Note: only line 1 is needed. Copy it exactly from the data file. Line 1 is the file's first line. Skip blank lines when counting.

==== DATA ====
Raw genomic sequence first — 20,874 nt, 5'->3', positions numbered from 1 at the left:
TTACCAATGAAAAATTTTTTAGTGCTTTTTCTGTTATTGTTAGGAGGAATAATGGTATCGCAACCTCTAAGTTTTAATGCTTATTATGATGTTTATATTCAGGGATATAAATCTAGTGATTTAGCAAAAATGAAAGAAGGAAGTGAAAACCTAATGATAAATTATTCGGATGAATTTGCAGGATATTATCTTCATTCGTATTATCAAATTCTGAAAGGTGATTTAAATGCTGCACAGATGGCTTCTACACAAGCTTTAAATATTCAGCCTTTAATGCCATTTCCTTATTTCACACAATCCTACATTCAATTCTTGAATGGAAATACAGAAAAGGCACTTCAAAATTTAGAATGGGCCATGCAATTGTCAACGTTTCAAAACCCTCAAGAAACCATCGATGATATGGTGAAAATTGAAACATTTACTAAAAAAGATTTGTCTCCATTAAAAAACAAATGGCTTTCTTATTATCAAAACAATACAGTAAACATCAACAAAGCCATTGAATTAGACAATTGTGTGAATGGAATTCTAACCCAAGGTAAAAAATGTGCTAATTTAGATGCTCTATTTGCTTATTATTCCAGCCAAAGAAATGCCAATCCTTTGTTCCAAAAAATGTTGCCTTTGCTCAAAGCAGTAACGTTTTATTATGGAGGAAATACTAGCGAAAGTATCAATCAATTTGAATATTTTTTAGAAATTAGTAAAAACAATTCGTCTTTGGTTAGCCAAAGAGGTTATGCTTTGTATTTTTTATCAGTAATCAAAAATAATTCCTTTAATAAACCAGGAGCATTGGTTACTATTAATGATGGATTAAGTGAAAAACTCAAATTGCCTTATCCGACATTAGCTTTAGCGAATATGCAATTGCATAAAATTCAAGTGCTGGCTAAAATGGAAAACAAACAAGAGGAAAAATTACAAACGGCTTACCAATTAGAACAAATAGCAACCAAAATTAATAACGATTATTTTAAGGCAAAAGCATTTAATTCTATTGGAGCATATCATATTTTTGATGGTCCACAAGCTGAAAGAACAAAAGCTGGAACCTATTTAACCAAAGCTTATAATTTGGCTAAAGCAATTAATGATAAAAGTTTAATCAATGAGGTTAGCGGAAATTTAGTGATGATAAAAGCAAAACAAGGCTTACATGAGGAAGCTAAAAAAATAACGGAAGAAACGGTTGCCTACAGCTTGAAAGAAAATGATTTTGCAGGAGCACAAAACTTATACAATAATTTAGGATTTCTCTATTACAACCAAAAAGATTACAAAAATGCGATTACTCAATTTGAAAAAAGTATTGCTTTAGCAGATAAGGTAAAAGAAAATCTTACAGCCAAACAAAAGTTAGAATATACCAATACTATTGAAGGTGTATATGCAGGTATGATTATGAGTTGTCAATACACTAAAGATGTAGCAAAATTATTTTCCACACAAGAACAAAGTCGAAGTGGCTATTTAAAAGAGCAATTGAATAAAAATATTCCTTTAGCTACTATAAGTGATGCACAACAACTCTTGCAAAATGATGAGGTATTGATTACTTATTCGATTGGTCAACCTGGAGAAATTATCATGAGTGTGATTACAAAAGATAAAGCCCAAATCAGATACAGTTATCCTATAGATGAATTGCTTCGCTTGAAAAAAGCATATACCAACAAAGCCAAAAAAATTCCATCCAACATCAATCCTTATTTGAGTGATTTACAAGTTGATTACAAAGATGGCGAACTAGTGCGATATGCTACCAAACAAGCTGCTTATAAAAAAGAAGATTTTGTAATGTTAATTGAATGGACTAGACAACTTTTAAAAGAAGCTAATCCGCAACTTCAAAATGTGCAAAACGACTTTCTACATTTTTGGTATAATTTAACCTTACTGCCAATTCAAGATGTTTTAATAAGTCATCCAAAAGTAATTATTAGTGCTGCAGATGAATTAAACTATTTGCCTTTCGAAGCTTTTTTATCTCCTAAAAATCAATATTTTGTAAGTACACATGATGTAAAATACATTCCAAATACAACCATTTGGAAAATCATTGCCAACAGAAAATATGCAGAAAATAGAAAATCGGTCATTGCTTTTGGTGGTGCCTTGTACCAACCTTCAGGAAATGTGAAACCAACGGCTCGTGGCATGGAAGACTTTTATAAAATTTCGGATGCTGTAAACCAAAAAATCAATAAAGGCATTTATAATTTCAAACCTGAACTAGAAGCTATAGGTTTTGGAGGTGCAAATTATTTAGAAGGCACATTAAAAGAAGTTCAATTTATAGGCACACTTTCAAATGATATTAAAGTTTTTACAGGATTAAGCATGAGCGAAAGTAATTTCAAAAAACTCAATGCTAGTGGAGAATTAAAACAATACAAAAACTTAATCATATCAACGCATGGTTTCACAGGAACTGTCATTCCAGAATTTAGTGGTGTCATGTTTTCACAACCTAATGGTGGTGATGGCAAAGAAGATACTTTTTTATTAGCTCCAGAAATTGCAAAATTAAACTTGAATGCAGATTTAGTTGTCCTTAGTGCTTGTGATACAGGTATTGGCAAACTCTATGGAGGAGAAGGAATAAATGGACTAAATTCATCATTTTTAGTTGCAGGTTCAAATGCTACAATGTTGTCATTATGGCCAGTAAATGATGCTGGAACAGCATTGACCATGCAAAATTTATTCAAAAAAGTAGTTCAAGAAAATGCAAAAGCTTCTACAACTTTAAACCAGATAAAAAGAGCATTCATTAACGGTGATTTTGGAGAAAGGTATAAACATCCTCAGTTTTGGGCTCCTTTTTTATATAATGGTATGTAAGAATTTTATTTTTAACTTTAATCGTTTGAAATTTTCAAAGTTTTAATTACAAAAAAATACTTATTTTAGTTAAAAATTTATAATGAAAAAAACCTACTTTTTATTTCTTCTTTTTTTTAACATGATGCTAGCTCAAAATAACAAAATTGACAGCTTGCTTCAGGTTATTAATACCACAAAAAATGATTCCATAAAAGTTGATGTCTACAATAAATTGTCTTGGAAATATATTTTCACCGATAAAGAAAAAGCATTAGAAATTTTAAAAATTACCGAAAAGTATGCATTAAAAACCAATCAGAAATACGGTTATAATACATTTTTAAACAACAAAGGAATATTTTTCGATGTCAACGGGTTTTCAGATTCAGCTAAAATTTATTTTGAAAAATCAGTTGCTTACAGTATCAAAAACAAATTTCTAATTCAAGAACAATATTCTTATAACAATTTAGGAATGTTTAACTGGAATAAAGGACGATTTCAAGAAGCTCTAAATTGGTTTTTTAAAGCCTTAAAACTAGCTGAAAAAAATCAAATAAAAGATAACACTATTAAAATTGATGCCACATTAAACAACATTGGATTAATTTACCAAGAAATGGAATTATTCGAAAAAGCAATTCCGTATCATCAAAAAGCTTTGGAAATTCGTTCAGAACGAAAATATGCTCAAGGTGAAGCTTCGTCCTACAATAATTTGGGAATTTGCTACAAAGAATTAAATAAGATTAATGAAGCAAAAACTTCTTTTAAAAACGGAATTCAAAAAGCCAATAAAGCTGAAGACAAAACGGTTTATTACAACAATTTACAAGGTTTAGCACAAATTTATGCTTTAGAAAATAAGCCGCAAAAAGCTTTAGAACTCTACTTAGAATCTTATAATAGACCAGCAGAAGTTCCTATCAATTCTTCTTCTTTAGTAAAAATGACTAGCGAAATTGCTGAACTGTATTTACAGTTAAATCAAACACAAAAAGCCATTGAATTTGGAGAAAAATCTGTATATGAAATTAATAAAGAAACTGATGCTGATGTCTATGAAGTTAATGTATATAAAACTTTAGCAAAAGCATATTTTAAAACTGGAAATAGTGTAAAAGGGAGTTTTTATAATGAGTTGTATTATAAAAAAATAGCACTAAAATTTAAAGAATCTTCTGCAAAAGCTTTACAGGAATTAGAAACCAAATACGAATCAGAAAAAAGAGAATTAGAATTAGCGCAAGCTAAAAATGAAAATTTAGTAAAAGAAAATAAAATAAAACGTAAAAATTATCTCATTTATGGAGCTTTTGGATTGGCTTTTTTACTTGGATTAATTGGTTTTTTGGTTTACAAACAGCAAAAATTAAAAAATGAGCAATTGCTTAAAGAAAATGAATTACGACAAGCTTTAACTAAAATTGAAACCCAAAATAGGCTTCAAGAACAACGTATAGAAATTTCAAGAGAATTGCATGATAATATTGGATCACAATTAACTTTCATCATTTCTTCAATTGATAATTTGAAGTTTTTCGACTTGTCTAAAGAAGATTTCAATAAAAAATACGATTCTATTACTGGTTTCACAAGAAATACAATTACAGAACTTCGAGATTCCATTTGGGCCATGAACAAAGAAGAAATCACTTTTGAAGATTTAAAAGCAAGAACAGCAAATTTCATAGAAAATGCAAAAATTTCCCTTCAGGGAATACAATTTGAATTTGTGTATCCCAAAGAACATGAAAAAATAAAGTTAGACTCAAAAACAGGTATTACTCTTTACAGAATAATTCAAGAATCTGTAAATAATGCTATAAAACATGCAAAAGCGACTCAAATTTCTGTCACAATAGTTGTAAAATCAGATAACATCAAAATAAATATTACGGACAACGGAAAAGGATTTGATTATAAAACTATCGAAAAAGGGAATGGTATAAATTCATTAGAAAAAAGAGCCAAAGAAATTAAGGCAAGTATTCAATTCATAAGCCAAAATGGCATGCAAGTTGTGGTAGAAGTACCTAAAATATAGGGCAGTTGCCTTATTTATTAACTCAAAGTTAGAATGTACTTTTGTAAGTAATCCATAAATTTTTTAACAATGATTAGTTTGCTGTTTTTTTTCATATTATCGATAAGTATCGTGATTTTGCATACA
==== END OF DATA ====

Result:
Raw genomic sequence first — 20,874 nt, 5'->3', positions numbered from 1 at the left: